Indianapolis Colts running back Jonathan Taylor likely feels right at home when he has open space ahead of him.
A touchdown machine at the University of Wisconsin, Taylor is no stranger to finding the end zone. But in another life, there’s a chance he’d be locating stars instead of holes to exploit in head coach Frank Reich‘s offense.
Jonathan Taylor loved astrophysics before he became a star running back
In a 2017 interview with the South Florida Sun-Sentinel, Taylor — who will play most of the 2021 season at 22 years old — reflected on his love for astrophysics. Immediately after enrolling at Wisconsin that year, the future NFL running back began double-majoring in astrophysics and physics.
Taylor explained that he fell in love with science and the stars during his freshman year of high school. That eventually led to Tyson, the famous astrophysicist, becoming one of the running back’s idols.
“Just looking at space and exploring the different aspects and just the unknown, it definitely intrigues me. I just respect the way [deGrasse Tyson] talks about space and his studies. He talks about it not as ‘I know this. I know that,’ but ‘this is exciting, and this is what I loved to do.’ I really loved his passion about it.”’
Taylor’s parents clearly respected their son’s passion, too. They bought him a telescope for Christmas in 2017, right before he and the Badgers capped off his true freshman season with a victory in the Orange Bowl over the University of Miami.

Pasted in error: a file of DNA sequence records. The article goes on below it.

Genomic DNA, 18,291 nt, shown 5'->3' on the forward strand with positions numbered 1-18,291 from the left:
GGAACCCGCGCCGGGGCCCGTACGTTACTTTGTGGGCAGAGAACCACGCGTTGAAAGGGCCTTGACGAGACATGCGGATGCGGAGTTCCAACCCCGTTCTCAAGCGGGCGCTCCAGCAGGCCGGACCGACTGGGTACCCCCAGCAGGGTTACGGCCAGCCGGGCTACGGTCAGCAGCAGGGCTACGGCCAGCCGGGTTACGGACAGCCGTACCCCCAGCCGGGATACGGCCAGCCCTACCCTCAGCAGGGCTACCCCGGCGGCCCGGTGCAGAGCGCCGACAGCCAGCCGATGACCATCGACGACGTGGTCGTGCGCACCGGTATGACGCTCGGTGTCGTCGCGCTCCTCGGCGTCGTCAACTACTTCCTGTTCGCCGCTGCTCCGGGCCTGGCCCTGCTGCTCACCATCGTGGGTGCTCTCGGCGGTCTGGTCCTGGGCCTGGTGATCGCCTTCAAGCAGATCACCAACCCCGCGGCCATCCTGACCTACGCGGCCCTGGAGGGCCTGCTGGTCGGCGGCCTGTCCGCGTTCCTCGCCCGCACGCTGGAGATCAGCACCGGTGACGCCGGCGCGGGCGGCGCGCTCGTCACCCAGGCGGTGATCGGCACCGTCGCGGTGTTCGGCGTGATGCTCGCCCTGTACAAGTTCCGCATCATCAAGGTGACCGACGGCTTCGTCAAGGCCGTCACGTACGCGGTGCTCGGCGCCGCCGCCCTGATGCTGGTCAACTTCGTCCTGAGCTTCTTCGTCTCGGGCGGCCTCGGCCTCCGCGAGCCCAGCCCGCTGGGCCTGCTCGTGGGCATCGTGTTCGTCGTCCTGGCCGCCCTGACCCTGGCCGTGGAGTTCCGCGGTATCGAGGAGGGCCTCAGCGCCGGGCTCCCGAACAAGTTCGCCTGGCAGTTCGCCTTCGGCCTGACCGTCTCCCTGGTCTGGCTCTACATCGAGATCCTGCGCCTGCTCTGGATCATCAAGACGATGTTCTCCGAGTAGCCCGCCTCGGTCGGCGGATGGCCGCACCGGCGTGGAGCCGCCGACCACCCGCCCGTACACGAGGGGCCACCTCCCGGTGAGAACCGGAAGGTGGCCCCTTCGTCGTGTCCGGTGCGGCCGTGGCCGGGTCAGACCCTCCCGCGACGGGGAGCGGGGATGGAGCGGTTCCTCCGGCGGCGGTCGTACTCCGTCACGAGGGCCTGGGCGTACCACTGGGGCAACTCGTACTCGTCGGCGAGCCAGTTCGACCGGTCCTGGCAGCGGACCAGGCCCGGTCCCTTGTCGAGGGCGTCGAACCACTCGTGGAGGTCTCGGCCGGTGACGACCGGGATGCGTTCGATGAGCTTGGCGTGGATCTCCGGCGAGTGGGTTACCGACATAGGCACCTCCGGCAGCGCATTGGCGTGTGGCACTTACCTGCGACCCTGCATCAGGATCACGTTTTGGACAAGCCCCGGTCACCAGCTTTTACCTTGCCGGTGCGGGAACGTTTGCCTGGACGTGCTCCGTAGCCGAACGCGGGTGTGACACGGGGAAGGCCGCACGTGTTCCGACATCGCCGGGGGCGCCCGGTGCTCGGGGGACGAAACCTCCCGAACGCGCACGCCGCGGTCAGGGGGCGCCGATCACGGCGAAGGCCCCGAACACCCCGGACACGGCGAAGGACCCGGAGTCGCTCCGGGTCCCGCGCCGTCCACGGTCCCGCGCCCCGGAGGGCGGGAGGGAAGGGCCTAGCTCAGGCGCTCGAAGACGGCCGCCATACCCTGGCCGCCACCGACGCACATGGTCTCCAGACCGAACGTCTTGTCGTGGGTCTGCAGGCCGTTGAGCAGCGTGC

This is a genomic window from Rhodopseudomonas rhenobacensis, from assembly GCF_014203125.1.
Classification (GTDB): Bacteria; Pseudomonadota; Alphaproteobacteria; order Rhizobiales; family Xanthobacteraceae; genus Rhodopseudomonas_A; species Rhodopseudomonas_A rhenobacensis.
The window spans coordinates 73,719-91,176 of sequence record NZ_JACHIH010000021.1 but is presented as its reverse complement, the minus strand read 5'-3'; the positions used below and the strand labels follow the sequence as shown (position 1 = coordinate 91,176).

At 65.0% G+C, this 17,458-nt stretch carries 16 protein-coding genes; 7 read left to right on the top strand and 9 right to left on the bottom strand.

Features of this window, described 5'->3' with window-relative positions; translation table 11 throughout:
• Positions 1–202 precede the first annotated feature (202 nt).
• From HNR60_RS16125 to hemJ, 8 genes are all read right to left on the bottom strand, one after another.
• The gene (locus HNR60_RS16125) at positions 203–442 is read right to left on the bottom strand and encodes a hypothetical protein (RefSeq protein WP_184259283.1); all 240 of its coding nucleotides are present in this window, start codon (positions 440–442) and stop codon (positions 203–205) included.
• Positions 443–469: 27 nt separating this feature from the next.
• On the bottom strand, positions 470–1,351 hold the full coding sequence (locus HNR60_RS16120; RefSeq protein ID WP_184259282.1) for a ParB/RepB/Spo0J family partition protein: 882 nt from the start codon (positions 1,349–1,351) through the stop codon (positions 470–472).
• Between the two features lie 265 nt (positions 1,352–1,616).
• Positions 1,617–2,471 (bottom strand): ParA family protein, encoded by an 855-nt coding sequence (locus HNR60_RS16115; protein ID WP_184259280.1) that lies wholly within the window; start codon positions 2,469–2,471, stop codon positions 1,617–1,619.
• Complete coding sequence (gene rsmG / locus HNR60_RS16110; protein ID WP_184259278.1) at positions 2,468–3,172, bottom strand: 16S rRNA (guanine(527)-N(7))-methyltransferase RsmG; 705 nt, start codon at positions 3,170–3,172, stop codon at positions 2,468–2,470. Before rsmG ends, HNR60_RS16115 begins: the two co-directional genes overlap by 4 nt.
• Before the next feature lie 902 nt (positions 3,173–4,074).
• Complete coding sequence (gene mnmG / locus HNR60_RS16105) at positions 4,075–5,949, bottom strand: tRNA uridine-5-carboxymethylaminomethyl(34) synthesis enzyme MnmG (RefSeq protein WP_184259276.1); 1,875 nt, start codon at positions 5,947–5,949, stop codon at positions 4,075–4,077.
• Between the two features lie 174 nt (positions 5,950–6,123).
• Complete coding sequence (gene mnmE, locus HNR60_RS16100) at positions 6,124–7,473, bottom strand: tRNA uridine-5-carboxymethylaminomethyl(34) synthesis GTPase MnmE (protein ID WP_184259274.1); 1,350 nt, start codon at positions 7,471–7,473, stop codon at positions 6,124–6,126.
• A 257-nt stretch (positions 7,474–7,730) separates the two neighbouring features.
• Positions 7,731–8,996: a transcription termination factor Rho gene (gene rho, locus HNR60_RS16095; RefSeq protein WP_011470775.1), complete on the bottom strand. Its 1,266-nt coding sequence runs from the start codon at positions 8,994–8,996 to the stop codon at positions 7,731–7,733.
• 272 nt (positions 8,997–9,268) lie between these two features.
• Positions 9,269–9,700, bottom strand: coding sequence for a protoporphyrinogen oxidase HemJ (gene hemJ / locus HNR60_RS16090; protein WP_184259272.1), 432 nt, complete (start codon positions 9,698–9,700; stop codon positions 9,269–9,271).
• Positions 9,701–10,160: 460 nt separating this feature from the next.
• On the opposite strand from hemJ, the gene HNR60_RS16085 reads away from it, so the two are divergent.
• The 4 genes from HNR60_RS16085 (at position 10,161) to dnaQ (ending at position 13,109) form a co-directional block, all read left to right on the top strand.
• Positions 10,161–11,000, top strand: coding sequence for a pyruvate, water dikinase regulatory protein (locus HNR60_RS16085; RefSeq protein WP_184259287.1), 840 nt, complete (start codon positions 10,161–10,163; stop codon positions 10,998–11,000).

Taylor chose playing football at Wisconsin over studying astrophysics at Harvard
There exists another galaxy where Taylor may still have reached the NFL, but by way of Harvard.
Before he decided on Wisconsin in November 2016, Taylor visited Harvard three separate times. Remember, this is someone who ended his career as a two-time All-American at a Power 5 school and finished his college career sixth all-time in rushing yards. We understand the idea of him deciding between Wisconisn and Harvard may sound hard to believe.
So what made Taylor choose Wisconsin over Harvard?
“Harvard definitely has great academics,” Taylor said. “They have some good football. Here [at Wisconsin], I just felt I would have a great balance between great academics and great football.”
In other words, he wanted to play for an elite Power 5 college football team, which is totally understandable.
The Colts should be extremely grateful for Taylor’s choice
Instead of becoming the next Ryan Fitzpatrick, Taylor followed in Ron Dayne’s footsteps. Neither the Badgers nor the Colts are going to complain about that.
The 41st overall pick in the 2020 NFL Draft, Taylor rushed for 1,169 yards and 11 touchdowns in 15 games as a rookie. He also turned 36 catches into 299 yards and a touchdown.
After some early inconsistency, Taylor caught fire after missing a Week 12 loss to the Tennessee Titans while on the COVID-19 list. He ran for 651 yards and seven touchdowns in the Colts’ final five games, a stretch that included a Colts-record 253 rushing yards in a Week 17 victory over the Jacksonville Jaguars.
Taylor also rushed for 78 yards and a touchdown in the Colts’ 27-24 loss to Josh Allen and the Buffalo Bills in the Wild-Card Round.
The Colts are counting on their second-year running back to show the final six games of his rookie year weren’t a fluke. New quarterback Carson Wentz’s recent foot injury only means Taylor will need to contribute even more when the regular season begins.
With a strong sophomore season, Taylor could become only the 19th player in Colts history to rush for over 2,000 yards. Who knows? Eventually, Colts fans may feel so indebted to Taylor that they’ll try naming a star after him.